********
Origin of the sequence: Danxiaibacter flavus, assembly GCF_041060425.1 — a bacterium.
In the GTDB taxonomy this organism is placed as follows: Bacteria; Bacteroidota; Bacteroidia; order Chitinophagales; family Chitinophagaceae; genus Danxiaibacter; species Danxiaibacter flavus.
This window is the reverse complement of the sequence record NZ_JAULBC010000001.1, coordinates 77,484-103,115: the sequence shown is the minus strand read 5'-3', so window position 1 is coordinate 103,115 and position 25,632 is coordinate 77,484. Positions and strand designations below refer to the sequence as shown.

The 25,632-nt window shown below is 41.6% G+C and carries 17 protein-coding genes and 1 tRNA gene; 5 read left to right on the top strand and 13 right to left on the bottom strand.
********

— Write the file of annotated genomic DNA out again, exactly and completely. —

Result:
Origin of the sequence: Danxiaibacter flavus, assembly GCF_041060425.1 — a bacterium.
In the GTDB taxonomy this organism is placed as follows: Bacteria; Bacteroidota; Bacteroidia; order Chitinophagales; family Chitinophagaceae; genus Danxiaibacter; species Danxiaibacter flavus.
This window is the reverse complement of the sequence record NZ_JAULBC010000001.1, coordinates 77,484-103,115: the sequence shown is the minus strand read 5'-3', so window position 1 is coordinate 103,115 and position 25,632 is coordinate 77,484. Positions and strand designations below refer to the sequence as shown.

The 25,632-nt window shown below is 41.6% G+C and carries 17 protein-coding genes and 1 tRNA gene; 5 read left to right on the top strand and 13 right to left on the bottom strand.